|Emma Reynolds MP, Sneerer of the Year|
The low point of the week for me was watching the sneer on Emma Reynolds’ face when Jeremy Corbyn’s election result was announced. Reynolds is MP for Wolverhampton North East and until recently Shadow Secretary of State for Communities & Local Government. I used to have a lot of time for her. Now she refuses to sit on the front bench with Corbyn.
I can’t find the clip online. But Reynolds’ bile was palpable. How can people elected to represent us display their contempt in this sickening way for the decisions made by ordinary voters in political parties?
My indignation was fuelled by researching women who were active in the Labour Party—then the Independent Labour Party—in its earliest days. They would all have been cheering rather than sneering at this week's focus on poverty, mental illness, and union freedom. Some had developed their radicalism while studying the Greek and Latin Classics. In my latest book, co-edited with Henry Stead, Greek and Roman Classics in the British Struggle for Social Reform, I have a whole essay about them available online here.
The most influential was Katharine Glasier, a rebellious Newnhamite classics teacher. She worked at Redlands, a private girls’ school in Bristol, until an encounter with demonstrating women cotton workers. She resigned, became a full-time activist, and married ‘down’ several social classes in choosing John Bruce Glasier, who succeeded Keir Hardie as Chairman of the ILP. She was one of the 15 founding members of the ILP in 1893 and the only woman elected to its first national administrative council. A highly successful editor of the Labour Leader, she ran campaigns for the provision of baths at the pit-heads for miners, free school meals for the poor, nursery education, and the Save the Children fund.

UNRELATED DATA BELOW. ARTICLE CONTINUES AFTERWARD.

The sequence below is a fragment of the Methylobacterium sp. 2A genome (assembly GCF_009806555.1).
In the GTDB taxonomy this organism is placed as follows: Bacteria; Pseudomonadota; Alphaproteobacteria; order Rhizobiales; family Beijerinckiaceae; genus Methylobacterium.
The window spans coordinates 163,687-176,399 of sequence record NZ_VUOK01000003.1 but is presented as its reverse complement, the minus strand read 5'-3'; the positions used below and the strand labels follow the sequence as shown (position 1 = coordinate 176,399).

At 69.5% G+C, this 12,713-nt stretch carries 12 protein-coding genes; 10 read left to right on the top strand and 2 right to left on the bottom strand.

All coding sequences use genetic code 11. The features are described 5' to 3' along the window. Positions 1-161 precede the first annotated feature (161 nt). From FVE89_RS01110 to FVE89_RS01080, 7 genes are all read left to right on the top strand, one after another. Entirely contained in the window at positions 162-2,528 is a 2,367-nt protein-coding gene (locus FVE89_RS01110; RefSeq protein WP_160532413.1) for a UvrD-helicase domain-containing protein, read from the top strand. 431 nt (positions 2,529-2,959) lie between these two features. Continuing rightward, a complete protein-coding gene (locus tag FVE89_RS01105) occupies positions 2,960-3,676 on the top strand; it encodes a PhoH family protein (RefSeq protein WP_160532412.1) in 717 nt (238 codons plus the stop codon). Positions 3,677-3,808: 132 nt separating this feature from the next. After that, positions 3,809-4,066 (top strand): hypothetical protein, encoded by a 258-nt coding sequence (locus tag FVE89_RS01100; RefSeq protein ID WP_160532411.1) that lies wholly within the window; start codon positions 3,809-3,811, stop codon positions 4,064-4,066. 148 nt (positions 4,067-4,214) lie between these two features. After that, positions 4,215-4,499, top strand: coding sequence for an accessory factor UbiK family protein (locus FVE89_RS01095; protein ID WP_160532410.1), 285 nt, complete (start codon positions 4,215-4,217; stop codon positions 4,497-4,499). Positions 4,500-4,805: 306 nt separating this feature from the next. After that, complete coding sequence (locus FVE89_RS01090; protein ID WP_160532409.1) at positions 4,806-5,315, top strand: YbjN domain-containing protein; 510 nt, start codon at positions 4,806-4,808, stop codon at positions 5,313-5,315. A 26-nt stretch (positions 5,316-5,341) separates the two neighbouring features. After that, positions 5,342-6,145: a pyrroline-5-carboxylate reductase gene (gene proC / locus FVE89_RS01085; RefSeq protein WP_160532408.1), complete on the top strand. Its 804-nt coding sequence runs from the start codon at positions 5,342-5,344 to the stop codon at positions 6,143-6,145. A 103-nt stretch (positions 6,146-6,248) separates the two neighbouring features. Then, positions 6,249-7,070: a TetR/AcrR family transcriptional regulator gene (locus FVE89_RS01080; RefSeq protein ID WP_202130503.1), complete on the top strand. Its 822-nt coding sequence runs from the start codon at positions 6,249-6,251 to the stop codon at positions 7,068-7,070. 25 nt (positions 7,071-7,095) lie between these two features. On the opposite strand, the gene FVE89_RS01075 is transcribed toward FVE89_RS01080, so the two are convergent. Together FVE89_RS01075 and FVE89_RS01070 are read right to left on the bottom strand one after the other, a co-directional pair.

|Katharine Bruce Glasier|
Her most brilliant pupil was Enid Stacy, who when not studying classics campaigned for striking Bristol workers. She often arrived home at midnight ‘with draggled skirt and swollen feet after hours of patient standing about in the effort to win laundrywomen to a trade union’. Enid annoyed the Bristol police and was sacked from her job as schoolteacher. So she devoted herself to the ILP’s campaign for the rights and suffrage of women.
Glasier was ecstatic when Mary Agnes Hamilton, another Newnham classicist and author of several books on classical topics, was swept to victory for Labour in Blackburn in 1929, having won the trust of the Trade Unions. She gained more votes as MP than any other woman Labour candidate. Against stiff odds, the ILP woman, so many of whom were classically educated, had finally taken up their rightful place in parliamentary politics. I bet they would have served in Corbyn’s team.